Dartmouth political scientist Brendan Nyhan put together a chart that dramatizes the extent to which a Donald Trump nomination looks like an unforced error for the GOP.
Hillary Clinton is intensely disliked by a larger share of Americans than anyone who's ever received a major party presidential nomination in the past. But Trump is even more widely disliked, and since elections are zero sum, this means a huge advantage for a candidate who seems kind of weak by historical standards.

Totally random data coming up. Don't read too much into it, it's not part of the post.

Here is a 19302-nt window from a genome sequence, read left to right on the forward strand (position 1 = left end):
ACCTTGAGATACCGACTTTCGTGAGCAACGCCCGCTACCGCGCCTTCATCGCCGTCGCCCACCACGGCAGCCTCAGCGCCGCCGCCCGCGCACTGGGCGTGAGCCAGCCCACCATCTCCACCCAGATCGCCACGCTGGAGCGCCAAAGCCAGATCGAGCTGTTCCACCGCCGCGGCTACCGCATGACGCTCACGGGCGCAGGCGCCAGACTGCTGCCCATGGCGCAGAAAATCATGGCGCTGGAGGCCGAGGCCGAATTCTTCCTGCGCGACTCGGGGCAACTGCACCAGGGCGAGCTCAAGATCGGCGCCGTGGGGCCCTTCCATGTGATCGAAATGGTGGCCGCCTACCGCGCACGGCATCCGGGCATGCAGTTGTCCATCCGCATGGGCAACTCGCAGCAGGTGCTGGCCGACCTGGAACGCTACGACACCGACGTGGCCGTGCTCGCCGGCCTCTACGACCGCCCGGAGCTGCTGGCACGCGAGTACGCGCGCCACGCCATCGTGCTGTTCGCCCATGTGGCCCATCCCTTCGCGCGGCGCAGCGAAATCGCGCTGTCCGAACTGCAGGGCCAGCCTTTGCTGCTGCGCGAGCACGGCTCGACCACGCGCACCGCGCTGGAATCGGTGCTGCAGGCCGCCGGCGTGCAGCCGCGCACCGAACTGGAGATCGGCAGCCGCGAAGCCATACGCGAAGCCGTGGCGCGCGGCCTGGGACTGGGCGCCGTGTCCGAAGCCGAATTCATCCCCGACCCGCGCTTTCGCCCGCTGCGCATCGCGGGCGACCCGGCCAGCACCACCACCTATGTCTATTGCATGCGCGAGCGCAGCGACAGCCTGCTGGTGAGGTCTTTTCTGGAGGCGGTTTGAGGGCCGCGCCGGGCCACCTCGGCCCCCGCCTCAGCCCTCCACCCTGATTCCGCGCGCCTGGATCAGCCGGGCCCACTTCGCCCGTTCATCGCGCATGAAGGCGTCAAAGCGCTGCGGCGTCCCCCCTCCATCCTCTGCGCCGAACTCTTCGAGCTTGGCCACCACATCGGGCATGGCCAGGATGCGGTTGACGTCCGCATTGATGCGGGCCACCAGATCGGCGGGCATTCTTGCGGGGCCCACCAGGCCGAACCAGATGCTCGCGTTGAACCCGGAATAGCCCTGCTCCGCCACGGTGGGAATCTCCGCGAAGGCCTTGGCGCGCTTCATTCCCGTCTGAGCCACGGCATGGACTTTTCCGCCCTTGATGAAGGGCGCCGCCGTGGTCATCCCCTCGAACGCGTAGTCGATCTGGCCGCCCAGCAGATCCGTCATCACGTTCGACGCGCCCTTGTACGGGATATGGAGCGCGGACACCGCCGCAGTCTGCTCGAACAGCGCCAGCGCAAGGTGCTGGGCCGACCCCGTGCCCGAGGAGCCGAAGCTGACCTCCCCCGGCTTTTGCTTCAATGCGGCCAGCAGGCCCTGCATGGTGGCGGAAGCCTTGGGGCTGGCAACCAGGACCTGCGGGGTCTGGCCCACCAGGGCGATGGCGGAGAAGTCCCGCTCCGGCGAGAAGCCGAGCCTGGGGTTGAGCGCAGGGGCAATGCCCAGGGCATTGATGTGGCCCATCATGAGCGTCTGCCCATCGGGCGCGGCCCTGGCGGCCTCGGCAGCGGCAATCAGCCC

If you pay attention to the historical data, you'll see that early disapproval isn't necessarily all that predictive — John McCain and Mitt Romney were both less disliked than Obama, and Mike Dukakis had very few haters back in 1988 (perhaps because he was relatively obscure). But the really big problem for Trump here is that he's over 50 percent, which would seem to make winning totally inconceivable unless he's able to massively shift public perceptions.